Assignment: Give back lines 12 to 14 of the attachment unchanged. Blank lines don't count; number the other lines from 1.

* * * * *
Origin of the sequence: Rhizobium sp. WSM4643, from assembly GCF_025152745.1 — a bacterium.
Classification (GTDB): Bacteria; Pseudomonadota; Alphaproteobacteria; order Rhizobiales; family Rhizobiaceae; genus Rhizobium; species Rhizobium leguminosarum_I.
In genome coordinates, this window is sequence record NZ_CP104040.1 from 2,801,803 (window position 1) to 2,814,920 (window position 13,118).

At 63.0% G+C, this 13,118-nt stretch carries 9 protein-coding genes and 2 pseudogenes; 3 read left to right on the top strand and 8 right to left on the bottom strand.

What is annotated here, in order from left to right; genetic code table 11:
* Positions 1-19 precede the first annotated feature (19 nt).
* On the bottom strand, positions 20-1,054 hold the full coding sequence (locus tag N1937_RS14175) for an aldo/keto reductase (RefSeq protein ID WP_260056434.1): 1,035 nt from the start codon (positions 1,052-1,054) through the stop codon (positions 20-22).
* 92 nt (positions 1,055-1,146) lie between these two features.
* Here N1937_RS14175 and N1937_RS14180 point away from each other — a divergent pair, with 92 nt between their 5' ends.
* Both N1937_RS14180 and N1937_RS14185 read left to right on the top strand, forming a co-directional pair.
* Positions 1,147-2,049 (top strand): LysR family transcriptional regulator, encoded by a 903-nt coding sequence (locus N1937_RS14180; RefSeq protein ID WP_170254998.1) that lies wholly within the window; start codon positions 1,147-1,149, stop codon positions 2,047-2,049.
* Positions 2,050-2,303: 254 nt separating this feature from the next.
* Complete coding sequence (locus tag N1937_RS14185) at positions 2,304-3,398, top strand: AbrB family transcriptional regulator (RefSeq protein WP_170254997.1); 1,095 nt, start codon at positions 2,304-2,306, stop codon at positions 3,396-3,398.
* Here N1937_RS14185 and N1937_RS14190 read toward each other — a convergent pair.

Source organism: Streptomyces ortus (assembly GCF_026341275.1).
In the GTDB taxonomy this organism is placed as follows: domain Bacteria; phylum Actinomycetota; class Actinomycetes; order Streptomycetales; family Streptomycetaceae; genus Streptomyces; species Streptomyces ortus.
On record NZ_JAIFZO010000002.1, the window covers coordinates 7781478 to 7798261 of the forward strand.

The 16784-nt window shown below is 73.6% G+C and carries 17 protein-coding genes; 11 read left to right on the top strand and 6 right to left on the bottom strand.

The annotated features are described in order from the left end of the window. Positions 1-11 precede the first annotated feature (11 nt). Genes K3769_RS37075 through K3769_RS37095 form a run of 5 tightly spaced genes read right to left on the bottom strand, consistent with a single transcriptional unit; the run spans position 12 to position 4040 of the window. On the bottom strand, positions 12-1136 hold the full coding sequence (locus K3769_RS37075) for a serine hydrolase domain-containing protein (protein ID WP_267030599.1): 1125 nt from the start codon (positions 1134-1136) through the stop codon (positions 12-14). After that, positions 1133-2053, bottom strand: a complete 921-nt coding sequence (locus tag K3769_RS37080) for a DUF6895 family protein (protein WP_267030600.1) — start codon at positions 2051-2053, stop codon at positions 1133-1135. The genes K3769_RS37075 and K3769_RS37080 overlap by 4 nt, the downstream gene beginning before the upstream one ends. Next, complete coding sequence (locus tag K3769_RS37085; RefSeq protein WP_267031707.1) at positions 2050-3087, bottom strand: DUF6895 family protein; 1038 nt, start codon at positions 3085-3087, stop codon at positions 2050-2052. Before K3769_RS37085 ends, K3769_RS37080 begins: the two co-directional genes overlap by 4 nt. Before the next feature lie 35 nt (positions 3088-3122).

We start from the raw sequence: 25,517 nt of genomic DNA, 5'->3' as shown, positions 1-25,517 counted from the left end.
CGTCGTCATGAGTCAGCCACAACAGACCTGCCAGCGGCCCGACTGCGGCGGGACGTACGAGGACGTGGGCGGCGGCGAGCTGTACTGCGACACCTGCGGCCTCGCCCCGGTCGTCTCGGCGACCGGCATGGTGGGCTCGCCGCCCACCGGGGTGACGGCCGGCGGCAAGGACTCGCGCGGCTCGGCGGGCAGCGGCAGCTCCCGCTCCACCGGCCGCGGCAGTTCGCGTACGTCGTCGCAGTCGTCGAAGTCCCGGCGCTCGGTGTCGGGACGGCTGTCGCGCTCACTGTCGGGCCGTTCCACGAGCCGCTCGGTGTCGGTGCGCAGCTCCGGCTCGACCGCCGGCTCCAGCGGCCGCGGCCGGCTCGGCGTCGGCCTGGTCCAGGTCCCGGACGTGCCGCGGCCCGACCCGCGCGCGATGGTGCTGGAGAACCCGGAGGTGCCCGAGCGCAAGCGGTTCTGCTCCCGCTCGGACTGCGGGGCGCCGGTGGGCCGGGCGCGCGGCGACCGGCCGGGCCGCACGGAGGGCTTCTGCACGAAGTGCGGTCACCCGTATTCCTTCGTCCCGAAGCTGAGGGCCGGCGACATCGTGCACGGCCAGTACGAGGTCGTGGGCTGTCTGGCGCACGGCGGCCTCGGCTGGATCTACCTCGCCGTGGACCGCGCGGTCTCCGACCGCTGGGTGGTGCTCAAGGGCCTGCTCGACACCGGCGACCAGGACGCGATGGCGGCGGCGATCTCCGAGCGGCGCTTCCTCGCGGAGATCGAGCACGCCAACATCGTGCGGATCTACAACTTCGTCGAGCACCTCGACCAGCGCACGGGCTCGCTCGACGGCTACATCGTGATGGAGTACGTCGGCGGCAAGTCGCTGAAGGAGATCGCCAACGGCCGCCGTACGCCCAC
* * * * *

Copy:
* Positions 2,050-2,303: 254 nt separating this feature from the next.
* Complete coding sequence (locus tag N1937_RS14185) at positions 2,304-3,398, top strand: AbrB family transcriptional regulator (RefSeq protein WP_170254997.1); 1,095 nt, start codon at positions 2,304-2,306, stop codon at positions 3,396-3,398.
* Here N1937_RS14185 and N1937_RS14190 read toward each other — a convergent pair.